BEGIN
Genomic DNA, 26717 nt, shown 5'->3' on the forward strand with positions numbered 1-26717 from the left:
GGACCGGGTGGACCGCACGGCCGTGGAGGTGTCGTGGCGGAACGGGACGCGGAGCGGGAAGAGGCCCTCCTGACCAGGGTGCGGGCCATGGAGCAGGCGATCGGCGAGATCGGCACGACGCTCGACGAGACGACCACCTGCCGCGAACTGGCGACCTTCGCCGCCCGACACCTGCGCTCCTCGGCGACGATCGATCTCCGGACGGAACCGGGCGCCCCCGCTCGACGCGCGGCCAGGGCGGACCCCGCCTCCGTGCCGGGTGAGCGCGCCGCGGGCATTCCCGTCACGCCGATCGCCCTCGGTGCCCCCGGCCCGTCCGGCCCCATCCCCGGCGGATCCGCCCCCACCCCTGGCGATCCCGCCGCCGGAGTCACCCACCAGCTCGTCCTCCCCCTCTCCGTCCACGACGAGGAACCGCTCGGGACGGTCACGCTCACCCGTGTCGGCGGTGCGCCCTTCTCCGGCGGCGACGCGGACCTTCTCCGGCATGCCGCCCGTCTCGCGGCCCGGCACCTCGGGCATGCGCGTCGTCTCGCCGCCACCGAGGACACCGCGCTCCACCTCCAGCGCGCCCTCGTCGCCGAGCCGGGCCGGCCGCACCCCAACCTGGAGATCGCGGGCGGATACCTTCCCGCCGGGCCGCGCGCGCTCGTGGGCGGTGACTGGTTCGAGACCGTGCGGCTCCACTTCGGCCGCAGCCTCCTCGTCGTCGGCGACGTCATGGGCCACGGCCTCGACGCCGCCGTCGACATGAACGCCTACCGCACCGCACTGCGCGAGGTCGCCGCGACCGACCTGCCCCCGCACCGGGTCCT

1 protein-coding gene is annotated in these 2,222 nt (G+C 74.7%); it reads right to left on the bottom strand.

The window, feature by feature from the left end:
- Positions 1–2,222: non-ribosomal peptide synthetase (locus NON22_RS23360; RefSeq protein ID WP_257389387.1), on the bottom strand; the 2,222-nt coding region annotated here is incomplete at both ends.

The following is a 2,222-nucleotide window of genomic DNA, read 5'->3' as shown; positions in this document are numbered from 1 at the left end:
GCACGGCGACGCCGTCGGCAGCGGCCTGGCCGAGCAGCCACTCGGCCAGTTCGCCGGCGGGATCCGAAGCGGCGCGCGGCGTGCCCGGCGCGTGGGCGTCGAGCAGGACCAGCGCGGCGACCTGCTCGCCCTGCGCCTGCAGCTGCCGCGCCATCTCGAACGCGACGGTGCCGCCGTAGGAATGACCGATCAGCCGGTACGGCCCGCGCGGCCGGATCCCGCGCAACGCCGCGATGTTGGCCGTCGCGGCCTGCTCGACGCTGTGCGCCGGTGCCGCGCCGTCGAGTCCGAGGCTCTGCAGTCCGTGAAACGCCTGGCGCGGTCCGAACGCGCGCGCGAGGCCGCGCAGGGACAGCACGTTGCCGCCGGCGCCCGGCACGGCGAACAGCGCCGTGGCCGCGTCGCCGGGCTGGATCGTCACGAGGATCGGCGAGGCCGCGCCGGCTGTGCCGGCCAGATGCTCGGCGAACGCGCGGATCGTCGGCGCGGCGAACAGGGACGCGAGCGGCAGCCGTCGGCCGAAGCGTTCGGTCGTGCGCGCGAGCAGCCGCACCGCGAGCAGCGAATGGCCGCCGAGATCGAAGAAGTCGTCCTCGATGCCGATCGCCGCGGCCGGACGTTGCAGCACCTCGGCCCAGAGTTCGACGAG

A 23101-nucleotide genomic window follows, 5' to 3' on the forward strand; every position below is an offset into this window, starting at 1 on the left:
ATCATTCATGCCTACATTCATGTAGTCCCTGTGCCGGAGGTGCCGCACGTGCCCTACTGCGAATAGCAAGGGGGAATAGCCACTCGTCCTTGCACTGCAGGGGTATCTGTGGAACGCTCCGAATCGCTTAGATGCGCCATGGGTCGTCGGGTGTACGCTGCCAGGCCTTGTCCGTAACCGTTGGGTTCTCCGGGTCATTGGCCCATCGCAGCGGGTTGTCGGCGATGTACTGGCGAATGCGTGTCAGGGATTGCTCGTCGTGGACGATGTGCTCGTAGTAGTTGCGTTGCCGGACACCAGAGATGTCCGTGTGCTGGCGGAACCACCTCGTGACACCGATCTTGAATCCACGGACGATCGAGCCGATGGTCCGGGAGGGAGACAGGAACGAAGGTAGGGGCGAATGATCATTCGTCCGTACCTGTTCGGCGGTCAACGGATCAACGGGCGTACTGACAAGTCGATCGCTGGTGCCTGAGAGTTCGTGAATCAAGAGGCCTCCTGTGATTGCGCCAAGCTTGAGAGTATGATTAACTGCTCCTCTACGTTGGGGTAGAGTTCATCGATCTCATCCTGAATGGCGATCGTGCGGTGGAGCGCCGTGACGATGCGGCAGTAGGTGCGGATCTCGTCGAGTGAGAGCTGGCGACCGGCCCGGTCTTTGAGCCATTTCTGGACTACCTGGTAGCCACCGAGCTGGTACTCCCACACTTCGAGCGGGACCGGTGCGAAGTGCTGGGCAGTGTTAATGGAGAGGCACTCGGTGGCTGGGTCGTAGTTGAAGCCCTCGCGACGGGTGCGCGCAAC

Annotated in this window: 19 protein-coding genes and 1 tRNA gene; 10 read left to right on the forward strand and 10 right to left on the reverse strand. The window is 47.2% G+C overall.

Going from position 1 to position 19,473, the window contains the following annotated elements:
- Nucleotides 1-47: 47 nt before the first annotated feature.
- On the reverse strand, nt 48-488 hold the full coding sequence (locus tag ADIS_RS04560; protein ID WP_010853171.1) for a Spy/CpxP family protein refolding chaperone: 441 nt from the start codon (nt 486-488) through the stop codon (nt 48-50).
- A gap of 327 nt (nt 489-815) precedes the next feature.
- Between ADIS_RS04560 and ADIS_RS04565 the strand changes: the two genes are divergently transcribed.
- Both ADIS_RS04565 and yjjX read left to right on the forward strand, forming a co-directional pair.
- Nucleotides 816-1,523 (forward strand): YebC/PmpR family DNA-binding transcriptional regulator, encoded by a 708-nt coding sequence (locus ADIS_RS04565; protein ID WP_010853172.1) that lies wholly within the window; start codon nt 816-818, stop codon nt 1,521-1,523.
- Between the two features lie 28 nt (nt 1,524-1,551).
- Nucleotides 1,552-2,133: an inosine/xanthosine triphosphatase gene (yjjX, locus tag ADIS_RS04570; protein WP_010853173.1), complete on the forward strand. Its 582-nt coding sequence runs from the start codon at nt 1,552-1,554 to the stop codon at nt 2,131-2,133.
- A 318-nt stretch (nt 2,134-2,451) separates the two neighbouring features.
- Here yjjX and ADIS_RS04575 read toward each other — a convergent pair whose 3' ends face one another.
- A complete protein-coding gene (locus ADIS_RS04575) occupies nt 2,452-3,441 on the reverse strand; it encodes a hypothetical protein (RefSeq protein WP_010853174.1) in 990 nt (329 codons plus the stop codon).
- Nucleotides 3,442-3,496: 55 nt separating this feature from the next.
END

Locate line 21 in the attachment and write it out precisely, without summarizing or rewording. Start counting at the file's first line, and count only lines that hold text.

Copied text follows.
- Here yjjX and ADIS_RS04575 read toward each other — a convergent pair whose 3' ends face one another.